Bill Manville's 'Saloon Society' -- A Dissenting View
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June 29, 1961, Vol. VI, No. 36
Bill Manville's harping about marriage and married people [in 'Saloon Society' columns] is laughable, an adolescent conceit. Married people are not much different from anybody else, in the sense they're searching, too. And life's a lot cozier when you've got the yang and yin all matching and simpatico. Poor Bill admits he's been unlucky that way and, worst of all, he takes his ill-luck seriously.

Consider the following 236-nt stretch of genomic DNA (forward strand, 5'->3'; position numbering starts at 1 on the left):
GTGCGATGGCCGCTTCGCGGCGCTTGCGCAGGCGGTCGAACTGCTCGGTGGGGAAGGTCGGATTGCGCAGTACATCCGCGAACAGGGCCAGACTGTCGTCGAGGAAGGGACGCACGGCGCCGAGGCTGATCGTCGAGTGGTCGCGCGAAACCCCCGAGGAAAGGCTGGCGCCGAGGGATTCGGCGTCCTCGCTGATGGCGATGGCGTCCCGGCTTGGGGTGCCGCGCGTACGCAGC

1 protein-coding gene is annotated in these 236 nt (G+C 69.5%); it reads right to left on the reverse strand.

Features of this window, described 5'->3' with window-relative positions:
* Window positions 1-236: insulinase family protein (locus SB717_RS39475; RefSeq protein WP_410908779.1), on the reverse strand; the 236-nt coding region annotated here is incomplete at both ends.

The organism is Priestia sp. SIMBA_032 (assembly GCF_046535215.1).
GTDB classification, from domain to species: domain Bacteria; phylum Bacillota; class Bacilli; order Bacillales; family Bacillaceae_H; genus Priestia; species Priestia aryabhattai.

Maybe Bill should get married again - and again - until he learns that marriage is not much different than singleness as a human institution, and that in the end we're all left alone with ourselves, our own little wins and losses - and left alone with each other, for better or worse, till death us do part.
And Bill: don't worry about D.H. Lawrence "lacking in excitement" and being "flat-sounding, thin, and emotionless." There was a man and there was a writer. I hope you live so long to do as well. -- Lew Arthur, New York
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